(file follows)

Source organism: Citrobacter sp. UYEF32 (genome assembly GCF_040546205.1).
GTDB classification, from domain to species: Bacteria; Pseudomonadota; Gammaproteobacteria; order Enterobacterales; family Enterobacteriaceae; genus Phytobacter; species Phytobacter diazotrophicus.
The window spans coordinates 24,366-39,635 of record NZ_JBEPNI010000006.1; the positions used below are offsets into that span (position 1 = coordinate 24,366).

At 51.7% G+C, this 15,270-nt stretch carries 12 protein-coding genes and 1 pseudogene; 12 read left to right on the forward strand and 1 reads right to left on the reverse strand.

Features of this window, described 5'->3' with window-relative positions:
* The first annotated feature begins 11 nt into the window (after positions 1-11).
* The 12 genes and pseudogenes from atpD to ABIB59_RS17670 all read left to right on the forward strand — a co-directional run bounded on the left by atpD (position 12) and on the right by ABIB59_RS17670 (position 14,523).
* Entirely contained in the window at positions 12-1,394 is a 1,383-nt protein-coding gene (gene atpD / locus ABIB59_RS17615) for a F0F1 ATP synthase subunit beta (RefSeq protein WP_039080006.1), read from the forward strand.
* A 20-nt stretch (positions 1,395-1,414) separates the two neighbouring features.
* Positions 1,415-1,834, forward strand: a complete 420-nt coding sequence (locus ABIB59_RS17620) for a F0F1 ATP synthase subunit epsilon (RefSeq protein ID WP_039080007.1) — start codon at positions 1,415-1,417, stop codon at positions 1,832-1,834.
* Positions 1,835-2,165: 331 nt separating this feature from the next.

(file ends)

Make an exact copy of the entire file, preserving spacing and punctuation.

Source organism: Citrobacter sp. UYEF32 (genome assembly GCF_040546205.1).
GTDB classification, from domain to species: Bacteria; Pseudomonadota; Gammaproteobacteria; order Enterobacterales; family Enterobacteriaceae; genus Phytobacter; species Phytobacter diazotrophicus.
The window spans coordinates 24,366-39,635 of record NZ_JBEPNI010000006.1; the positions used below are offsets into that span (position 1 = coordinate 24,366).

At 51.7% G+C, this 15,270-nt stretch carries 12 protein-coding genes and 1 pseudogene; 12 read left to right on the forward strand and 1 reads right to left on the reverse strand.

Features of this window, described 5'->3' with window-relative positions:
* The first annotated feature begins 11 nt into the window (after positions 1-11).
* The 12 genes and pseudogenes from atpD to ABIB59_RS17670 all read left to right on the forward strand — a co-directional run bounded on the left by atpD (position 12) and on the right by ABIB59_RS17670 (position 14,523).
* Entirely contained in the window at positions 12-1,394 is a 1,383-nt protein-coding gene (gene atpD / locus ABIB59_RS17615) for a F0F1 ATP synthase subunit beta (RefSeq protein WP_039080006.1), read from the forward strand.
* A 20-nt stretch (positions 1,395-1,414) separates the two neighbouring features.
* Positions 1,415-1,834, forward strand: a complete 420-nt coding sequence (locus ABIB59_RS17620) for a F0F1 ATP synthase subunit epsilon (RefSeq protein ID WP_039080007.1) — start codon at positions 1,415-1,417, stop codon at positions 1,832-1,834.
* Positions 1,835-2,165: 331 nt separating this feature from the next.